I know the hearts of all of us living in the Ottawa-Gatineau region have gone out to the residents who  have been forced to leave their homes in recent weeks because of the flooding caused by the unusually high water levels of the Ottawa River and the heavy rain.

Hundreds of people living along the river in Ottawa, Gatineau and communities beyond have been affected by the flooding and have seen water enter their homes.

The good news, as reported in the media in the past few days, is that the water levels are finally receding. Of course, it will be many weeks and a lot of work before those affected residents will see their lives returning to normal.

As a resident and realtor in the Ottawa area for more than 30 years now, I was not surprised by the outpouring of support that we have seen from our community, from those wanting to help their neighbours in any way they can.

If you’d like to help with the flood recovery efforts and to assist those affected by the flood, the city of Ottawa website offers several ways you can help.

If you go to the site, at www.ottawa.ca, you will find links on the main page to essential flooding information as well as a link to tips to prevent basement flooding in your own home.

 

Volunteering:

If you’re willing to help pitch in with flood recovery efforts, the city’s website, as of this writing, says it’s expecting that volunteers will be needed for at least another three weeks.

On the main page of the city’s website, scroll down to the link “Register to volunteer with flooding efforts.”

When you fill in contact information and availability, the city will forward the information to the command centres, which will contact you to schedule work if you are needed.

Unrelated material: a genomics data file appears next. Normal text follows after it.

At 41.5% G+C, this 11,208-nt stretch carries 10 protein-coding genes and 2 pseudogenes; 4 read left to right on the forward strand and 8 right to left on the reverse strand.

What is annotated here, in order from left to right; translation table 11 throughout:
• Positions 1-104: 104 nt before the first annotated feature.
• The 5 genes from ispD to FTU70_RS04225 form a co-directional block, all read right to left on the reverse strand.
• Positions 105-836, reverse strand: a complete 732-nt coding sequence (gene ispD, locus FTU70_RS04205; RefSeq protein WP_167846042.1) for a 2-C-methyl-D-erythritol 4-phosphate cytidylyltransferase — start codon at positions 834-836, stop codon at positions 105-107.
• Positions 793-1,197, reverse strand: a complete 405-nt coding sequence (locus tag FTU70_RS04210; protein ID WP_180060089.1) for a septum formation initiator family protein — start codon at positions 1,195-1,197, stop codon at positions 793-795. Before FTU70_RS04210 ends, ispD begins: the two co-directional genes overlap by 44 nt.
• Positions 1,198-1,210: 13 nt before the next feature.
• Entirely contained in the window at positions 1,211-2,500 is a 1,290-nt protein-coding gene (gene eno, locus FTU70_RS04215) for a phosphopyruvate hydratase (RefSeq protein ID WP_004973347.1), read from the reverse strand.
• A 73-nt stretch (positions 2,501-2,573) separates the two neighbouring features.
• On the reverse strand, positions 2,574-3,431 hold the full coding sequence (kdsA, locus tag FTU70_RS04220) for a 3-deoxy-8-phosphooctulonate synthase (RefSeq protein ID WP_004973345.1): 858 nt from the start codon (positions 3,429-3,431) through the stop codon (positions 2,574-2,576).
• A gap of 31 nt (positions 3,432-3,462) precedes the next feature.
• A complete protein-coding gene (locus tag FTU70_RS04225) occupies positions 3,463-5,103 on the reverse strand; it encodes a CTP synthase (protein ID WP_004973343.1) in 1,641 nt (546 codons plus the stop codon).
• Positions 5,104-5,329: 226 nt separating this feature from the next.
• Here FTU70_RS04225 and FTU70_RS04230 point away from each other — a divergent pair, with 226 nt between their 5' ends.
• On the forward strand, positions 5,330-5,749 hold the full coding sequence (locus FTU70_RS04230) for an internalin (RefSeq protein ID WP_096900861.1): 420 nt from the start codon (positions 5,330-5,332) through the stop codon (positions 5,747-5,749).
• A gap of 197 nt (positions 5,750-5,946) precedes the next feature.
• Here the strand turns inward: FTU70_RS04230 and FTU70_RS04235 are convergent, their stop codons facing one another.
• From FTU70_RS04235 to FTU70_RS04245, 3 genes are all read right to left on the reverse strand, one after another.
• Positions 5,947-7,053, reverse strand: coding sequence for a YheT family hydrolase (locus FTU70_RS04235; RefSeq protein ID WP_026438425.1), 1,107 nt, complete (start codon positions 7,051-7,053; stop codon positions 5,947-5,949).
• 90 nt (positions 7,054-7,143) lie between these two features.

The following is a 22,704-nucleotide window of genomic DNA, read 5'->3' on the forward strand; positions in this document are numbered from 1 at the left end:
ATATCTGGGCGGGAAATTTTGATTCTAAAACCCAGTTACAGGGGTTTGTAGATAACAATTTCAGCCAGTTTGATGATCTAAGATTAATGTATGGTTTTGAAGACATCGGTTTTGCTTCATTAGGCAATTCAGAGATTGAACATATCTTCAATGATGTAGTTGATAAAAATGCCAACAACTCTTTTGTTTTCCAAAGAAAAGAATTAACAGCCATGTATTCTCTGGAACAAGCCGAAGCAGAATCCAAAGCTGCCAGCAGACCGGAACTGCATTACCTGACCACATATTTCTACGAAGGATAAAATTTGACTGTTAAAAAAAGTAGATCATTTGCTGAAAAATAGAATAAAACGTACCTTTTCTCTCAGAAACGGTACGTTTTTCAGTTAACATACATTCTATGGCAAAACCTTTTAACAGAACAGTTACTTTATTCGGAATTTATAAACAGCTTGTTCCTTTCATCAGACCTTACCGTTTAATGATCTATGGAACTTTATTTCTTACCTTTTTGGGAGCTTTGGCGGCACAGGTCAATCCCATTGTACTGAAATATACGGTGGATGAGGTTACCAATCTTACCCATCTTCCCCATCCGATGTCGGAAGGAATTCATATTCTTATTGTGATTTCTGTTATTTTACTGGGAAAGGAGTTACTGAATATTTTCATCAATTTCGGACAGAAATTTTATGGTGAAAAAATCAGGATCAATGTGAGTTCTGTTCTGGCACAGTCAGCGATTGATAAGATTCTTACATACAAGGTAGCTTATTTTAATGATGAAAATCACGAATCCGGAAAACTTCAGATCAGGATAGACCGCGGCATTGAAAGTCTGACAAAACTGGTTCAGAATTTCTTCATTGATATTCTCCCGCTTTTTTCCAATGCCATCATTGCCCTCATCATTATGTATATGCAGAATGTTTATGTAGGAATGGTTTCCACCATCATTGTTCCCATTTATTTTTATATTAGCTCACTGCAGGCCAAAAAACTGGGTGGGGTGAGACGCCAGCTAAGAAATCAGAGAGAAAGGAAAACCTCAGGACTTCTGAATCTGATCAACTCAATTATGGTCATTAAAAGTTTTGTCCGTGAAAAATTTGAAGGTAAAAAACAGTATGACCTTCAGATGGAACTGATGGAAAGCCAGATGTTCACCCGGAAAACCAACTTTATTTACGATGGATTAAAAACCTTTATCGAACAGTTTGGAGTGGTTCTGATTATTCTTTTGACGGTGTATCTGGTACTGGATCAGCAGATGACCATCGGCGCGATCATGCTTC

It doesn’t surprise me that as of earlier this week, the city reported that more than 2,000 volunteers had  already signed up.

The city emphasizes  that anyone who assists with flood recovery should wash their hands thoroughly after any contact with the water or items that have been under water, as the water may contain contaminants.

 

Donations:

Also on the city website, if you click on the “Flooding Information” link, you will find regularly updated information on the situation, as well as information on offering donations.

The site says the Salvation Army, for example, is accepting financial donations, as well as donations of gently used clothing and household items that will be needed by those whose belongings have been water-damaged.

The city says financial donations can also be made to the Canadian Red Cross’s Spring Floods Appeal web page, or by calling 1-800-418-1111. The city’s site has links as well.

In Ontario, the city’s site says, support from the Red Cross “will be provided based on needs identified across impacted regions as the Canada Red Cross works alongside local authorities, like the city of Ottawa.”

The images we’ve seen in recent weeks are also a reminder that even for those of us who do not live immediately adjacent to a river, emergencies of various kinds can arise that might require us to leave our homes at short notice someday.

If you enter “safety and emergency preparedness” in the search box of the city’s website, you’ll find tips on the kinds of emergency preparation kits we should have in our homes in the event of such emergencies.

Among the recommended items in the kit are bottled water, a first aid kid, copies of your important documents and non perishable food items. The kits can make it easier to leave your home quickly if necessary.

All of us at Nancy Benson and Associates offer our best wishes to those affected by the floodwaters as they work to recover in the challenging months ahead.